Washington Law Review
Just Who Is the Person Having Ordinary Skill in the Art? Patent Law's Mysterious Personage
Various patent validity and infringement questions are decided against the standard of the "person having ordinary skill in the art" (Phosita). For example, under 35 U.S.C. § 103(a), an invention must be nonobvious to one of ordinary skill in the art to be granted a patent. In this context, the Federal Circuit has set out six factors for measuring the level of skill of Phosita, yet the court has provided remarkably little guidance in their use and their relationship to nonobviousness. This situation has led to confusion and difficulties among courts trying to assess Phosita's skill. This Comment argues that the current factors must be abandoned or modified, and suggests new factors which more accurately reflect the underlying purpose of the Phosita standard.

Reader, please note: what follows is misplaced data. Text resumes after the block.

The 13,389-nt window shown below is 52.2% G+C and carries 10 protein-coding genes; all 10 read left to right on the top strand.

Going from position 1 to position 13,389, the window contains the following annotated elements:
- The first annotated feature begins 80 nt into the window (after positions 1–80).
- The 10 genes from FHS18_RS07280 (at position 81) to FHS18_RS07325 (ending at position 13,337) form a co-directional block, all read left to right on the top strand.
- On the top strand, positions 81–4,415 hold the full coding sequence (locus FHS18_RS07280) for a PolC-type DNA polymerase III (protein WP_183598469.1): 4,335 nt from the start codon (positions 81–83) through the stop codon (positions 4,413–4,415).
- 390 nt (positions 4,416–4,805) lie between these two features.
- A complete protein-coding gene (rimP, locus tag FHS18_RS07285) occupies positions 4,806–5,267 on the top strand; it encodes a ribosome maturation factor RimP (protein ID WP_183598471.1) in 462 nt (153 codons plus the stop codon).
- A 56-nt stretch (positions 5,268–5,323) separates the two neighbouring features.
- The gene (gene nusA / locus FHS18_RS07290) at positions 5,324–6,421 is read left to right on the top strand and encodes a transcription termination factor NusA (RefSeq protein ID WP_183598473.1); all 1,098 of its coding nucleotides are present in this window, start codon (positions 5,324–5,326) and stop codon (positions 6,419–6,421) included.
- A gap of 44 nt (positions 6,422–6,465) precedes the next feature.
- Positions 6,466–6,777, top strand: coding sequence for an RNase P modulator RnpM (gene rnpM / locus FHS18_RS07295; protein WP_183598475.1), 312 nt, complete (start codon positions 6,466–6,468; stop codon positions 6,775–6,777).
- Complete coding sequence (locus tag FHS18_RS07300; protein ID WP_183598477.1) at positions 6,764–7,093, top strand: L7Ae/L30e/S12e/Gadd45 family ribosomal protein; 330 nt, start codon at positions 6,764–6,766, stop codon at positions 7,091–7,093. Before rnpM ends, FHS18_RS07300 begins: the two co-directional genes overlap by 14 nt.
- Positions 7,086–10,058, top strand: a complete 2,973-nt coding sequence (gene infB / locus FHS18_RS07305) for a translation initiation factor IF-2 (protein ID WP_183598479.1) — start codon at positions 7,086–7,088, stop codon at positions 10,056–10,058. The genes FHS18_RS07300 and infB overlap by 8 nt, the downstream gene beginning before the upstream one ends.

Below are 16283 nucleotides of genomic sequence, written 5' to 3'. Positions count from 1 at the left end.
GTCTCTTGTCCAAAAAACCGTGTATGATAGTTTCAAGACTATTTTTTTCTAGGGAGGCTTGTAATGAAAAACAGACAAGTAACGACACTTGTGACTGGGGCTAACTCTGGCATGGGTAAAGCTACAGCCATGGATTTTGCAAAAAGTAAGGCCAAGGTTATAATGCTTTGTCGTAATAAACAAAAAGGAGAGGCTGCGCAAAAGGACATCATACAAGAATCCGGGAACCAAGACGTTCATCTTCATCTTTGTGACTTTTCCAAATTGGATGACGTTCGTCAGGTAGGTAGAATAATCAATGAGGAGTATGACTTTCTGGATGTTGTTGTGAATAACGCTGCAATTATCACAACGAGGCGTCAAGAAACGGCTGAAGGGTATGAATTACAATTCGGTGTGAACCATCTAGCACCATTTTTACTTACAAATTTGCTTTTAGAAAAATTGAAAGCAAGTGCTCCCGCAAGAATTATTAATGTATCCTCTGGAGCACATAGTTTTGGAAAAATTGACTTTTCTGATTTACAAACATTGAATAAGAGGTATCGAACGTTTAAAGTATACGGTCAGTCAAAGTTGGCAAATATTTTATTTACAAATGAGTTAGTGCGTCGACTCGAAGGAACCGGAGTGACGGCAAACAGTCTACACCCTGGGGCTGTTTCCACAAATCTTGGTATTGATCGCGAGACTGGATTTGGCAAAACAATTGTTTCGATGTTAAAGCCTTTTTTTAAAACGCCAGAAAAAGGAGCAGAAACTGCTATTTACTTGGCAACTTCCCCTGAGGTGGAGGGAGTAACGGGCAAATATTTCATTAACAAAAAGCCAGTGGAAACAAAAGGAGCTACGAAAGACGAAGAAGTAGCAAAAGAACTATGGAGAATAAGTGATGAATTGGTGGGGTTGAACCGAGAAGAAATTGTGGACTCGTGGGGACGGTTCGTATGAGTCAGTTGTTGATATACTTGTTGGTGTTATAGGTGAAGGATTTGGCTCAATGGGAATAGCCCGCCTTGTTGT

Joseph P. Meara,
Notes and Comments,
Just Who Is the Person Having Ordinary Skill in the Art? Patent Law's Mysterious Personage,
77 Wash. L. Rev.
Available at: https://digitalcommons.law.uw.edu/wlr/vol77/iss1/7